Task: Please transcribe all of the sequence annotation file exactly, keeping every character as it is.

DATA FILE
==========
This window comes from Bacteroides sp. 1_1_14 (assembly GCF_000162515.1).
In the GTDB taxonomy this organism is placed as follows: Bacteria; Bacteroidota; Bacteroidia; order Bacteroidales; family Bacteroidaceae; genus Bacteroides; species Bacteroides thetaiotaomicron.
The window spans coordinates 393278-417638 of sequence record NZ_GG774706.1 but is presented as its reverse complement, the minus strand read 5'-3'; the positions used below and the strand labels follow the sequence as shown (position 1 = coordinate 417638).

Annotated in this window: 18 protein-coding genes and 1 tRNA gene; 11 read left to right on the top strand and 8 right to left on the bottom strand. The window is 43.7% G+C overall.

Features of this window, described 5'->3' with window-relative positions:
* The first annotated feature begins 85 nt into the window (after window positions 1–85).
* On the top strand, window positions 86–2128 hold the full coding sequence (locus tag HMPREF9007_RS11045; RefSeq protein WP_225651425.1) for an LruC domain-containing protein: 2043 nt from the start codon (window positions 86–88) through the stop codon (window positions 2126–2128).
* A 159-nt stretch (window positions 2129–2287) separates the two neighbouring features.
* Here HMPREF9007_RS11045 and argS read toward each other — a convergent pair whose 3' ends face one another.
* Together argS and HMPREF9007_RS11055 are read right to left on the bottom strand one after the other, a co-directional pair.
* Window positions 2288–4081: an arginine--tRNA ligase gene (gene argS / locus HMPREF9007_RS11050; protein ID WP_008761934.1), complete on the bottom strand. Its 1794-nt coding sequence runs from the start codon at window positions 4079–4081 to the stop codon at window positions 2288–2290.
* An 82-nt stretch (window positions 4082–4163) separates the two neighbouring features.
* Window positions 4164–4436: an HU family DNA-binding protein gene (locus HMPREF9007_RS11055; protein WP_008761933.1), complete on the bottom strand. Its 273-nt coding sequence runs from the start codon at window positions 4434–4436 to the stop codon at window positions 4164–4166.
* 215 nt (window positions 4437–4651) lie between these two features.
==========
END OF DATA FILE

This window comes from Bacteroides sp. 1_1_14 (assembly GCF_000162515.1).
In the GTDB taxonomy this organism is placed as follows: Bacteria; Bacteroidota; Bacteroidia; order Bacteroidales; family Bacteroidaceae; genus Bacteroides; species Bacteroides thetaiotaomicron.
The window spans coordinates 393278-417638 of sequence record NZ_GG774706.1 but is presented as its reverse complement, the minus strand read 5'-3'; the positions used below and the strand labels follow the sequence as shown (position 1 = coordinate 417638).

Annotated in this window: 18 protein-coding genes and 1 tRNA gene; 11 read left to right on the top strand and 8 right to left on the bottom strand. The window is 43.7% G+C overall.

Features of this window, described 5'->3' with window-relative positions:
* The first annotated feature begins 85 nt into the window (after window positions 1–85).
* On the top strand, window positions 86–2128 hold the full coding sequence (locus tag HMPREF9007_RS11045; RefSeq protein WP_225651425.1) for an LruC domain-containing protein: 2043 nt from the start codon (window positions 86–88) through the stop codon (window positions 2126–2128).
* A 159-nt stretch (window positions 2129–2287) separates the two neighbouring features.
* Here HMPREF9007_RS11045 and argS read toward each other — a convergent pair whose 3' ends face one another.
* Together argS and HMPREF9007_RS11055 are read right to left on the bottom strand one after the other, a co-directional pair.
* Window positions 2288–4081: an arginine--tRNA ligase gene (gene argS / locus HMPREF9007_RS11050; protein ID WP_008761934.1), complete on the bottom strand. Its 1794-nt coding sequence runs from the start codon at window positions 4079–4081 to the stop codon at window positions 2288–2290.
* An 82-nt stretch (window positions 4082–4163) separates the two neighbouring features.
* Window positions 4164–4436: an HU family DNA-binding protein gene (locus HMPREF9007_RS11055; protein WP_008761933.1), complete on the bottom strand. Its 273-nt coding sequence runs from the start codon at window positions 4434–4436 to the stop codon at window positions 4164–4166.
* 215 nt (window positions 4437–4651) lie between these two features.